Sunday, February 24, 2013

29. Give the Bully a Snickers Bar

I never considered myself an athlete. In school games I was always the last kid chosen for a team. Usually the coach or teacher just made a team take me. I never blamed the team captains. I was such a weakling I couldn't hit the ball over the volleyball net. A team member standing near the net had to boost my serve over to the other side. I wouldn't want me on my team either if I had a choice.
     I was good, though, at running. This skill was entirely due to the training I got trying to outrun Danny, the school bully. He was only in 4th grade, like me, but legend had it that he beat up an 8th grader. For some reason he had taken a real dislike to me. Possibly because my mother made me wear Sears husky jeans. I don't think they make them anymore, for which slightly portly boys every where should thank God.
      For three years I had run home as fast I could to escape being jumped on by the red-faced menace, Danny. He never actually drew blood. But he could cause enough pain and humiliation to fire my determination to avoid him. From third grade to sixth grade, I ran like a scalded rabbit, 5 days a week. And then puberty hit. Strange things happened. I slimmed down as I grew taller, and muscles bumped out on my arms and legs.
      I started outpacing Danny. One day I was so far ahead of him I could actually stroll the last half block to my house. My mother was happy I came home without panting like a walrus. When the Danny races first started, she thought I had a heart condition and had taken me to the doctor's. He said I just needed to lose some weight. Of course, I never told her I was being chased. I may have been weak but I wasn't a wuss.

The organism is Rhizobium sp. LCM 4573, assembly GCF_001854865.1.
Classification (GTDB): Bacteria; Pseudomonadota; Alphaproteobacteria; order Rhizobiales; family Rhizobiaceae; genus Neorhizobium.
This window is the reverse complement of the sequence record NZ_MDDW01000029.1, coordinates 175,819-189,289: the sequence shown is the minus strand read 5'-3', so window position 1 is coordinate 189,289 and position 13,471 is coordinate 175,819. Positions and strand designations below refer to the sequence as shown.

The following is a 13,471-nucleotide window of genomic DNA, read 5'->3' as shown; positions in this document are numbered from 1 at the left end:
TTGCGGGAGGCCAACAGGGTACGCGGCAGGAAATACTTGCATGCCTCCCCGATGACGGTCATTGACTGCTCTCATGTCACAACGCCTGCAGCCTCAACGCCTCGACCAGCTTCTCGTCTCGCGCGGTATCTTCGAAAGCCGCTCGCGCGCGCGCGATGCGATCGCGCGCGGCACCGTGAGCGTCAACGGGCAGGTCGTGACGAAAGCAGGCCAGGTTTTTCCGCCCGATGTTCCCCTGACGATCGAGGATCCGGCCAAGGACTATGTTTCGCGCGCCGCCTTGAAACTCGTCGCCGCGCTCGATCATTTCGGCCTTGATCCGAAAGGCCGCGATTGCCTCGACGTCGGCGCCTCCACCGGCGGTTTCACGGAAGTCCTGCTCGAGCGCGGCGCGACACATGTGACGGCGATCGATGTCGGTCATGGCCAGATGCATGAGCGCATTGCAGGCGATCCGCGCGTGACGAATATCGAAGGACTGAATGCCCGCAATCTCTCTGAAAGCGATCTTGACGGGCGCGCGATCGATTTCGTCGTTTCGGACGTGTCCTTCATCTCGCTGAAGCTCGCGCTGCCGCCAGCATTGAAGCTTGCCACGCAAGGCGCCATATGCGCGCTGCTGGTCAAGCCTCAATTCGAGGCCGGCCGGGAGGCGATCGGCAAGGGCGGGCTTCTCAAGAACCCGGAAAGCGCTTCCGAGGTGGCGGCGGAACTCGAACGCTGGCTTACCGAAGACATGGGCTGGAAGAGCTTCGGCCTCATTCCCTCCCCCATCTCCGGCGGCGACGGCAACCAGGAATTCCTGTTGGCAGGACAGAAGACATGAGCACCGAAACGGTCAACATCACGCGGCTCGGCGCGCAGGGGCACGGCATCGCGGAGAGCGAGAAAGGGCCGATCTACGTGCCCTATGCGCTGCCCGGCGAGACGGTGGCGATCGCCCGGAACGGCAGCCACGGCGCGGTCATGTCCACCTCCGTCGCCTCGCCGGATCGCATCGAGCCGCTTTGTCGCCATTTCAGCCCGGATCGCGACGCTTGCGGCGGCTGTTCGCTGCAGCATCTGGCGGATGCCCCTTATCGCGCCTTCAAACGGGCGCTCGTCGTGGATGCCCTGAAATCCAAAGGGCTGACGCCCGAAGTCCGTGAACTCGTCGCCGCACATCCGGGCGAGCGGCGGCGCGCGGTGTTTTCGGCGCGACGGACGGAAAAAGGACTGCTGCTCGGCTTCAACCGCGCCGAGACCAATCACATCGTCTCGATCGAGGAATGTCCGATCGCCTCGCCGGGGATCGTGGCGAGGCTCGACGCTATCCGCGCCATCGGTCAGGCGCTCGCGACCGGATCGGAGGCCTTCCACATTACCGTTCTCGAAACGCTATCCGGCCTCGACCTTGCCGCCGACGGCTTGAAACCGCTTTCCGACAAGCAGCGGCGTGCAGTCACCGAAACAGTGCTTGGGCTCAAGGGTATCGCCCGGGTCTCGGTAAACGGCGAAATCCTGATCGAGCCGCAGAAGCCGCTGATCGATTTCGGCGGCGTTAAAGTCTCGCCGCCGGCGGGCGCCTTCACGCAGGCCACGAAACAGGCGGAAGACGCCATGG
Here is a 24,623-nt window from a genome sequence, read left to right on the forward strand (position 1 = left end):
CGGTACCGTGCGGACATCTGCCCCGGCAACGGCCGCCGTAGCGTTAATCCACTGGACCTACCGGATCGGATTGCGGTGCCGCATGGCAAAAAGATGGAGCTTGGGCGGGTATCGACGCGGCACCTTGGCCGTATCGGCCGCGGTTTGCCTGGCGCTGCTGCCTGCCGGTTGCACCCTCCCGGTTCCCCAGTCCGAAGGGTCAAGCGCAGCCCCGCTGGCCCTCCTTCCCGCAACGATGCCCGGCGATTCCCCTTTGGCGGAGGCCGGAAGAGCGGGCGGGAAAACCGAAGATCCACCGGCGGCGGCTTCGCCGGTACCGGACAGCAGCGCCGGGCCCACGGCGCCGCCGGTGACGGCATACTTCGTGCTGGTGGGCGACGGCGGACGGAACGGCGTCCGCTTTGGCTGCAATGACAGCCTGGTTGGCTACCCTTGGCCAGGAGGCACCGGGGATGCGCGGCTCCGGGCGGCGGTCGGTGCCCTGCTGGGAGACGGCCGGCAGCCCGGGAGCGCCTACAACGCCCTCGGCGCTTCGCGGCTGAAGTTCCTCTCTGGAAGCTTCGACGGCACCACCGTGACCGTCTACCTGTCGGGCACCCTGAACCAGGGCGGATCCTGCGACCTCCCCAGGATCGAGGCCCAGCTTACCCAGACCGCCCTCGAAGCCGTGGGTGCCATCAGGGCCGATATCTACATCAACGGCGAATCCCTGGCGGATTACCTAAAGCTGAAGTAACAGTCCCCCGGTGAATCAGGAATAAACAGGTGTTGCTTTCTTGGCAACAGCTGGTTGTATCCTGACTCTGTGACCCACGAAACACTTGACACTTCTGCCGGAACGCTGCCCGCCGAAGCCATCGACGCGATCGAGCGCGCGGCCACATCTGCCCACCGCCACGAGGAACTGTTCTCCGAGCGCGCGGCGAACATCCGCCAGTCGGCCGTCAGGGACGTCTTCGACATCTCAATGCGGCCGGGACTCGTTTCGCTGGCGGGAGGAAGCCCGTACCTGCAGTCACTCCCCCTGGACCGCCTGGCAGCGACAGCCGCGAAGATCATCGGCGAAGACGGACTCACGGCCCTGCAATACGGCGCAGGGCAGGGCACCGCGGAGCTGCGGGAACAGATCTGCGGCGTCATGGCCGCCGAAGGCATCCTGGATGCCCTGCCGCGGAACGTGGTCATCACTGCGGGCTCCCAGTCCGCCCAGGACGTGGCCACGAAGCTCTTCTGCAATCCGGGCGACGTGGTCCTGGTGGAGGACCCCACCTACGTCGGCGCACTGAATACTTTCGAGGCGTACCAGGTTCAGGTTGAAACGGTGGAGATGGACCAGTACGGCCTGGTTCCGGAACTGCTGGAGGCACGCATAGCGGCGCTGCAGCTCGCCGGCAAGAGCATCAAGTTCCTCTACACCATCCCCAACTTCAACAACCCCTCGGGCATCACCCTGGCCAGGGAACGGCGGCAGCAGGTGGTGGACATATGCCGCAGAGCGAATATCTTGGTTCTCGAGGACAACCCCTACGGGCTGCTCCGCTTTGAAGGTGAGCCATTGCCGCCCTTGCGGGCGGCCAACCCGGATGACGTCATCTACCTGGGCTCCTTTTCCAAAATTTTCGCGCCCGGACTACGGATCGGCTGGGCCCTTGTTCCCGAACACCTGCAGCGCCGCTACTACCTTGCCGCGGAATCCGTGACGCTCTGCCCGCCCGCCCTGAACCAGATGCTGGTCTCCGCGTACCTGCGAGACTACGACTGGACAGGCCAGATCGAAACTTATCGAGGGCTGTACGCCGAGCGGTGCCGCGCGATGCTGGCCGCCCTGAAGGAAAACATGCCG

Since he couldn't catch me anymore, Danny stopped chasing me. And I was able to walk home with my friends.
      One day Jim piped up. “I saw Danny last night at Walmart.”
      “Danny? Who was he chasing—a little old lady.” I scoffed.
      “No, I think he was being arrested for shoplifting.” Jim's eyes gleamed as he passed on this exciting bit of news.
      “He probably deserved it, the skunk.” I didn't want to feel sorry for my nemesis.
      “I don't know but his Dad was really mad. In fact, he knocked Dan to the ground and called him a “dumb shit”, when the security guard accused him.
      “Wow, my Dad's been mad at me, plenty of times, but he's never called me that.” I said.
      “Yeah, and mine's never knocked me to the ground,” agreed Jim.
      I couldn't believe it but I was beginning to feel sorry for Danny.
      That night I asked my Dad what happened if you were arrested for shoplifting.
      “What! Why do you want to know that? Are you planning something?” For the first time ever he dropped his newspaper.
      “Oh gosh no. It's not about me. It's a kid I know at school.”
      “I guess it depends on what he stole and if he's done it before. Do you know that?”
      “No. Jim just told me he saw this kid, Danny, get arrested at Walmart.”
      “Is he a friend of yours? Does he need help?” Dad's eyes searched my face.
       “He's not a friend.” I snorted a little laugh. “Although he's been a running partner for a long time.” I repeated everything Jim had told me.
      Dad thought for a while and then he said, “It's hard to know how to help. I wouldn't want to make Dan's situation at home worse. The security guard saw what happened and if it goes to court, he'll have to testify. The judge may order a family investigation. Let me know if you hear any more about this, OK?”
      I didn't spend too much time worrying about Danny. I thought he had finally gotten pay back for all the times he terrified me.
      Several days later, he was back in school. He looked like he'd been in a fight. Both his eyes were bruised and his lip was swollen.
      Jim whispered to me, “Whoa, do you think his Dad beat him up?”
      “I don't know. But if he did, no wonder Danny's a bully.” Although I was only 11, I knew about parental abuse. We always had to read 'socially relevant' books 'suitable for our age level'. I just wanted to read fun stuff, like Harry Potter. Although I guess Harry suffered from a mean uncle.
      Jim and I passed Danny's desk as we went out for noon recess. The bully looked away from me as we went by. I pulled out of my lunch sack a Snickers bar and tossed it on his desk. “If I remember correctly, you always liked these.”
                                                         The End

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